As the new Superman movie “Man of Steel” flies to an opening on Father’s Day weekend, we earthbound Jewish men have the superhero’s creators — Jerry Siegel and Joe Shuster, Jewish teenagers from Cleveland — to thank for setting such a super high bar.
Especially if Superman, the ultimate immigrant, is a member of the tribe, as cultural commentators such as Harry Brod in his book “Superman is Jewish?” maintain. Finally, then, we have an explanation as to why Jewish men are expected to fly over all obstacles, see through our family’s problems and leap with a single bound over the water shooting out of our broken washing machines.
This model of Jewish masculinity in his home world of Krypton was called Kal-El, which in Hebrew can be taken to mean “voice of God.” But in the home world of Jewish dads, who listens to us?
It’s not that Superman is the first man of Jewish origins whose light outshines ours. Just look at the Bible: Moses parts an entire sea and Jacob wrestles with, and defeats, an angel; Judah Maccabee’s name means “Hammer of God.”
On those mornings when you couldn’t run faster than a rolling bagel, how does that make you feel?
Guys, chill. So you’re not a man of steel. We are men of shpiel — super rationalizers who have developed and carefully crafted a number of Jewish powers. It’s not like we are going to be invited to join the Legion of Super-Heroes anytime soon, but on Father’s Day, Jewish men should be applauded.
Cheer our powers with fire: Though red-hot beams do not shoot from our eyes, Jewish men have been known to display other skills with heat. Recall that it was Jacob who sat around the fire all day cooking and had a hot bowl of stew ready when his brother, Esau, came home hungry from the hunt. We also figured out how to make matzah in the required 18 minutes. Though I think we’ll pass on the credit for cholent. We’re in kosher barbecue cookoffs in Kansas City, Atlanta and Memphis. On TV, we have Ilan Hall, the winner of Season 2 on “Top Chef,” and Eric Greenspan and Alex Reznik, contestants on the “Next Iron Chef,” as examples of successful Jewish men in the kitchen. Inspired by their success, I recently took a challah baking class. Does “bread of steel” make me super?
Cheer our mastery over conflict: Many Jewish men have learned to mitigate the POWs! and BAMs! that life can throw. In the Bible, Moses negotiates with God to save the Children of Israel. In Pirkei Avot, Hillel says, “Be like the disciples of Aaron, loving peace and pursuing peace.” In Israel, Gerald Steinberg, founder and president of NGO Monitor, also is the founder of Bar-Ilan University’s graduate program on conflict management and negotiation. In the U.S., Kenneth Feinberg, an expert in mediation and alternative dispute resolution, served as the master of the September 11th Victim Compensation Fund. With three sons, my own skills as mitigator often were called into action; as boys, they used to fight over video games. My super solution? I powered down the conflict by flipping off the circuit breaker for the TV room. Worked great — until dark, that is.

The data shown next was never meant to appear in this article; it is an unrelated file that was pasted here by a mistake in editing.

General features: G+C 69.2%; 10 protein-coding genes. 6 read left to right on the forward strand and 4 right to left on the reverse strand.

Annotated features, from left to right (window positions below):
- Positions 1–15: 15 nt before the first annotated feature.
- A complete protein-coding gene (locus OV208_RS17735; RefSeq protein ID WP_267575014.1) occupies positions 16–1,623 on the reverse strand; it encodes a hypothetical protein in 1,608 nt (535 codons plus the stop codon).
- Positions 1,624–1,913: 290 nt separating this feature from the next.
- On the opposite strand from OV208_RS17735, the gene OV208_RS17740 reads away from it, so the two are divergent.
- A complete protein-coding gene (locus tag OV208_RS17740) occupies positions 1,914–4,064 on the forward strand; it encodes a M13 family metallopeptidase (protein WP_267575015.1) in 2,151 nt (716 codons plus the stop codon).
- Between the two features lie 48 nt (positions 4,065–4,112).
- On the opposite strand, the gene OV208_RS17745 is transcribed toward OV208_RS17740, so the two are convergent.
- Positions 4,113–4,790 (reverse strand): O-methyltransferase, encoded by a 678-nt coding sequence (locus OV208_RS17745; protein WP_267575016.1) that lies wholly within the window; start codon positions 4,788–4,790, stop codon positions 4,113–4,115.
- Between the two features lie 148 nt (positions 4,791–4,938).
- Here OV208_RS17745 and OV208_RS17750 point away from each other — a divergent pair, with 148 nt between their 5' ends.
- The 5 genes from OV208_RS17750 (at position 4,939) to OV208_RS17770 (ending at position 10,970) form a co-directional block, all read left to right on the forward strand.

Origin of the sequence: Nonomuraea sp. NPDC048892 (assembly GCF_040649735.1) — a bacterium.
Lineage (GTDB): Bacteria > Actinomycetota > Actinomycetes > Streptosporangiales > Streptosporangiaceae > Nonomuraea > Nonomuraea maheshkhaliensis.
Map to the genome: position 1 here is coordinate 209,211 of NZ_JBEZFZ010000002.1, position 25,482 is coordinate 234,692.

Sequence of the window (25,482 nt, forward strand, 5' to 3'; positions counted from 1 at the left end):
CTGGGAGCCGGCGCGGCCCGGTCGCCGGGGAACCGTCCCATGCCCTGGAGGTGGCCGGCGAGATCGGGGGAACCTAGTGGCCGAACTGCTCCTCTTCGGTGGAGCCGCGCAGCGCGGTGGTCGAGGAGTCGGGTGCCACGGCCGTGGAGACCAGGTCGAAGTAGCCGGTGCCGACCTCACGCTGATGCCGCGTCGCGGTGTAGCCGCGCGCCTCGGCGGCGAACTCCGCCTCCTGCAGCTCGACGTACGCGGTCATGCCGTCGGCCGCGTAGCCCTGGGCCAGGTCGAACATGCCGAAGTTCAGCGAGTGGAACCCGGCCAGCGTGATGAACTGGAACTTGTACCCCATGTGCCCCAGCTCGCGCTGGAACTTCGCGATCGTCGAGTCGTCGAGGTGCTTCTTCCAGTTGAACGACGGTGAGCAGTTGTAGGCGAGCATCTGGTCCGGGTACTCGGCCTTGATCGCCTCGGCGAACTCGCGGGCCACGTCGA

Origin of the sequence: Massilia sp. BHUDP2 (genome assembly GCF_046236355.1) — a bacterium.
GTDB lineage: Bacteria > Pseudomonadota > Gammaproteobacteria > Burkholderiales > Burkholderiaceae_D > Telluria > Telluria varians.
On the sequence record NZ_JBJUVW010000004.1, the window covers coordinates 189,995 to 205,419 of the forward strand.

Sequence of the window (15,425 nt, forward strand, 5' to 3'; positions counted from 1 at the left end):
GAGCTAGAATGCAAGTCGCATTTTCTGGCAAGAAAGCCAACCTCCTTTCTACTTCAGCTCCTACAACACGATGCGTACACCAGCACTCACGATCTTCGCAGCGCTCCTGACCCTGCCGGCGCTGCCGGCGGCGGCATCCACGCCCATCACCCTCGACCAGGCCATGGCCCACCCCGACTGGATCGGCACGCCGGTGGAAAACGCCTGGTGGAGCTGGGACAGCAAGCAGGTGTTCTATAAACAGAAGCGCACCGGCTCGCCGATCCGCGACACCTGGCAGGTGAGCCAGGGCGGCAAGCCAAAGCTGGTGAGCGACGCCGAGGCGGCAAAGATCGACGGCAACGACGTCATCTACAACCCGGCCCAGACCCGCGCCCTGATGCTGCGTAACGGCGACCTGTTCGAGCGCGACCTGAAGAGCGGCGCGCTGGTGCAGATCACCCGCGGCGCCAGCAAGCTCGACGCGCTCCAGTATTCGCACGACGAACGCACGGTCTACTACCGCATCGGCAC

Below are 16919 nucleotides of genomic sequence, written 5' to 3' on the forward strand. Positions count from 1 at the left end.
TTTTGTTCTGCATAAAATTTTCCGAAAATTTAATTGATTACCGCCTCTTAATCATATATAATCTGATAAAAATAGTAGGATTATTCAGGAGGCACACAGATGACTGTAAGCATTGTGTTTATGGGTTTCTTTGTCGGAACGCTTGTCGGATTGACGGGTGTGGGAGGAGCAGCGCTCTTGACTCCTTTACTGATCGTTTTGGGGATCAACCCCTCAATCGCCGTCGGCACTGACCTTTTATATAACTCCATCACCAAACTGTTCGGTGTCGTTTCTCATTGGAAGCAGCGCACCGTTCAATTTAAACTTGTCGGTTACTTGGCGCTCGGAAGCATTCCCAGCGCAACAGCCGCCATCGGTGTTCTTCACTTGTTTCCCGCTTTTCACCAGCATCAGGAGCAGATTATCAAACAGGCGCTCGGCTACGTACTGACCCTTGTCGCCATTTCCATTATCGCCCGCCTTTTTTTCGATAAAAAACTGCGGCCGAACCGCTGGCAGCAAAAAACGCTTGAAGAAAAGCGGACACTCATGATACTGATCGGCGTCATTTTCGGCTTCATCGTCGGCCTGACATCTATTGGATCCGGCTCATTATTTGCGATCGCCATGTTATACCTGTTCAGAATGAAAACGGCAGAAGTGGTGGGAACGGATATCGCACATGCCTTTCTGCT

Cheer our super design sense: It’s not that we mean to criticize the new cape, tights and boots, but surely we can come up with a better costume. Hailing from the planet “Schmatta,” we come from generations of tailors, garment designers and manufacturers. As far back as Joseph, we understood the importance of a good coat. Today, there are several blocks of downtown Los Angeles where many of the fabric stores have a mezuzah on the doorpost. Men such as Dov Charney of American Apparel, Marc Jacobs and Mark Ecko — born Marc Milecofsky — as well as Michael Kors, one of the judges on “Project Runway,” are all designing men with Jewish backgrounds. My own contributions? One hot night in Los Angeles, with only a pair of flannel pajamas, I used scissors to cut short the sleeves and legs. Bloomingdale’s, are you listening?
Cheer our superpowers in the bedroom — just not the bedroom you think. In our kids’ bedrooms we make the greatest storytellers. Backed by a line of Jewish ancestors who were dreamers like Joseph and Jacob, and the tradition of the maggid — the community storyteller — how could we not tell a good tale? Writers such as Sholem Aleichem, Isaac Bashevis Singer and S.Y. Agnon have set the tone. Today, Harvey Pekar, author of the comic-book series “American Splendor,” and Barry Deutsch, whose “Hereville” books about a “troll-fighting 11-year-old Orthodox Jewish girl,” have added a new edge to the tradition.
At Chanukah, one year, tired of the same old holiday storybooks, I made up one of my own to share with my kids — “Chaim and the Chanukah Derelicts.” As I recall telling them, it’s about this downtown parking lot and Chaim; he’s a lawyer who often works late. Well, one night during Chanukah, after getting off late from work, while walking to his car, Chaim gets …”
As to my superpowers? The next morning you should have heard me try to explain that one to my wife.
Edmon J. Rodman is a JTA columnist who writes on Jewish life from Los Angeles.